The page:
The Assad Regime has attacked the Ma'arra Mosaic Museum in Syria with barrel bombs. It is unclear whether sandbags put in place to protect its valuable mosaics helped save them from destruction. What should be clear, however, is that the repatriationist assumptions behind HR 1493 need a major rethink. Dictators who purposefully target museums are most certainly not the best stewards of cultural hertiage, and so repatriation cannot be equated with preservation, which should always be the primary goal.
Saturday, June 20, 2015
Barrel Bombs Burst Repatriationist Bubble
Posted by Cultural Property Observer at 11:30 AM
Labels: Dictators, HR 1493, poor stewardship, Repatriation, Syria
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CPO notes that anti-American archaeo-blogger Paul Barford has responded to this latest tragedy by claiming that "stuff happens" in war and noting that the loss of life is far more significant than the loss of mosaics. Of course, that is true, but it is also true that the site of museum was well known to the regime and that efforts to protect it had received international recognition in the press. If anything, it is more likely that the museum was purposefully targeted BECAUSE it benefitted from the good work of U. Penn, an American institution, that helped shore up the mosaics. Hopefully, that helped save at least some from destruction.
If the museum was targeted,they most likely would not have hit it as barrel bombs are not used with bomb sights and are terribly inaccurate. They are mainly used against human targets in a well populated area, see:
The main scandal here seems to be in targeting civilians.
Hi John, of course, we can't forget about the cvilian tragedy, but one relates to the other. ISIS and the regime both target cultural sites to "get at" things that are important to local people (and the international community as well). As for barrel bombs, they are certainly not as accurate as dumb bombs or precision munitions, but at a minimum the Assad regime knew there was a museum in the area and they targeted the area anyway. Imagine the outcry from the Barfords, Gills and Elkins of the world if an errant US bomb hit a museum. Contrast that to the muted response here. Indeed, I see the archaeological blogosphere is already trying to change the subject by reporting on rumors that important buildings in Palmyra are being rigged with explosives. I obviously hope that is not true as Palmyra is a spectacular UNESCO World Heritage site that cannot be replaced. However, we should treat purposeful destruction of cultural heritage sites with equal concern. And, if anything the Assad regime should be held to a much higher standard given UNESCO's default position that antiquities should be repatriated to national governments. That certainly is also the assumption found in the CPIA and HR 1493. I would argue, however, that there should be an exception to this default position where, as here, the national government acts with unclean hands.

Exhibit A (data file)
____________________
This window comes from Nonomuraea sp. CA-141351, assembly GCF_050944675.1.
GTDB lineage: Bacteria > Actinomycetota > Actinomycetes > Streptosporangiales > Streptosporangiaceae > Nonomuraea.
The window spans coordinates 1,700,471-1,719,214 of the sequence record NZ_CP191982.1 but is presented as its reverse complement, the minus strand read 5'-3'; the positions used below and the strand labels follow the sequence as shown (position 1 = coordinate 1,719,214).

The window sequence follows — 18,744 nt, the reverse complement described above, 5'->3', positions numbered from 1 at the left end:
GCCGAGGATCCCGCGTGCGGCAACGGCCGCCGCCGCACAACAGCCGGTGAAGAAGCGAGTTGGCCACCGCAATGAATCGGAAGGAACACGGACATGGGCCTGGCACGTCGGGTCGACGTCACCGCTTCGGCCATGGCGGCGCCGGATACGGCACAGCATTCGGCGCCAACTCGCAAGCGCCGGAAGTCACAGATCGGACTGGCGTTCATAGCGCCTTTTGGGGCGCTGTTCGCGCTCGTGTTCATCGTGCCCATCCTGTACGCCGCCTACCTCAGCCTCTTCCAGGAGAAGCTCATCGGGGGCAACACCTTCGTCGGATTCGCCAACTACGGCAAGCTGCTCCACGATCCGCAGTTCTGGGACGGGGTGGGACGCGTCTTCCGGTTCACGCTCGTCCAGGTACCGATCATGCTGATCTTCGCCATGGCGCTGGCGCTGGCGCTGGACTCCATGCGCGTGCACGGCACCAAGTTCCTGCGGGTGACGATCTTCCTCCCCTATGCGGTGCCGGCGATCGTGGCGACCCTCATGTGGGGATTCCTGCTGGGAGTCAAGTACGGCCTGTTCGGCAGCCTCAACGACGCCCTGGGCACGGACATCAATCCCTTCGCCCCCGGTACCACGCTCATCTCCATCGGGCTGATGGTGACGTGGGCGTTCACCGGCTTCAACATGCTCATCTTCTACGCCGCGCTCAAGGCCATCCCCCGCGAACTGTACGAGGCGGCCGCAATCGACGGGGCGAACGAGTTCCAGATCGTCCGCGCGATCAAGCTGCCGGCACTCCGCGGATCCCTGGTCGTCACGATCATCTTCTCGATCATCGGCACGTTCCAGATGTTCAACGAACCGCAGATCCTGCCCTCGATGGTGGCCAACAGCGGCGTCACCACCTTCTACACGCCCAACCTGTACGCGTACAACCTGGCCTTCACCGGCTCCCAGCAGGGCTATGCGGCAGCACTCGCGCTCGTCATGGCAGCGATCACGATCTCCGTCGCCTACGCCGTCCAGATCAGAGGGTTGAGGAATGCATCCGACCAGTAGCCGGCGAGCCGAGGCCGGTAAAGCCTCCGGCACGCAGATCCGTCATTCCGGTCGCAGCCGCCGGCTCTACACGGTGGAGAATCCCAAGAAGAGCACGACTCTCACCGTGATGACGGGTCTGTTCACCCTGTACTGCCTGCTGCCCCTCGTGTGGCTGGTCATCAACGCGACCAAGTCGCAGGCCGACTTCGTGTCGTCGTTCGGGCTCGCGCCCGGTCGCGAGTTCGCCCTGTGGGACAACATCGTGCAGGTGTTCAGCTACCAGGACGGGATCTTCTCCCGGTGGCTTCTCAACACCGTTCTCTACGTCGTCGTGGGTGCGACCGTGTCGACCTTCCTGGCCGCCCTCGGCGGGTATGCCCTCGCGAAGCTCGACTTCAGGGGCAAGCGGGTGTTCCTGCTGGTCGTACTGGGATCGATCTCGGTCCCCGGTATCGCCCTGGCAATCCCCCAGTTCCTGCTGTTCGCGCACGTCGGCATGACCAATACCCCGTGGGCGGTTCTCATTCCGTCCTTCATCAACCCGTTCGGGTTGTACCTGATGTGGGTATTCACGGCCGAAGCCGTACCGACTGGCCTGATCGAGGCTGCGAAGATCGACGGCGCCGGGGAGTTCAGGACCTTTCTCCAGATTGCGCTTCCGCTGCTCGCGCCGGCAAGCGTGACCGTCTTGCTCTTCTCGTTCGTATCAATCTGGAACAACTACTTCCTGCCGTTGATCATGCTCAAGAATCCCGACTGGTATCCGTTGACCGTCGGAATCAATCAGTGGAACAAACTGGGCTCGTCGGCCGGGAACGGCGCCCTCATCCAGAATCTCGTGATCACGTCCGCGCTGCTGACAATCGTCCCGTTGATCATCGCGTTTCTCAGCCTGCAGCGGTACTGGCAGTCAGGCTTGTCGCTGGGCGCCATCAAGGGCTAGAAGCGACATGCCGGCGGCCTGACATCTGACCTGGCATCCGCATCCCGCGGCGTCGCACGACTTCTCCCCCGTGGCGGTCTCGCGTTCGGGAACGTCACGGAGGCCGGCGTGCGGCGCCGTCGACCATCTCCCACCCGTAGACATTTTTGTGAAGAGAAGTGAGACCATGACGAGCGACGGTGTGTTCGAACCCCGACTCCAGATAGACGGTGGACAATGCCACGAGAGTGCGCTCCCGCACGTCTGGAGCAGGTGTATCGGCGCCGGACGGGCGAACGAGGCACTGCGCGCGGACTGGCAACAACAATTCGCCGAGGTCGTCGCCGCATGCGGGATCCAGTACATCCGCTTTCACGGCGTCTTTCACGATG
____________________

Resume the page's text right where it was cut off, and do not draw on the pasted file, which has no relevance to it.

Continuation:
Mr Barford notes that the information that Mr Tompa's fellow collector John Hooker supplied negates Mr Tompa's theory that the museum was specifically "targeted" by "Assad" (which ius cited in a Two Wrongs argument about not stopping smuggled artefacts on their way to US dealer and collectors). Mr Barford also notes that no modification to that theory has yet been made, neither here nor in a subsequent post on this blog. Why let the truth get in the way of a good story? As for US bombs, on my own blog, I noted at the time the anniversary of the destruction by US bombers of the Monte Cassino monastery, no such mention appeared on Mr Tompa's blog: http://paul-barford.blogspot.com/2014/02/the-battle-of-monte-cassino.html.
Full name: Paul Barford - Warsaw, Poland - basis for interest: person mentioned above.
For Mr. Barford, as I noted, they knew full well there was a museum in the area whether or not the bombs were accurate and hence they are responsible. And, of course, we don't know from what height these particular bombs were dropped.
Yes, Monte Cassino was a wrong decision, but more recently the US has taken great pains not to target such cultrual sites. Can we say the same for Assad? Certainly, his forces have been accuesed of purposefully targeting civilians and cultural sites.
I attended a lecture by an archaeologist who has been involved in efforts to save Syrian antiquities. He believed that the Assad regime was purposefully targeting such sites. I hope you are not acting the part of an apologist for the Assad regime, but it certainly sounds that way.
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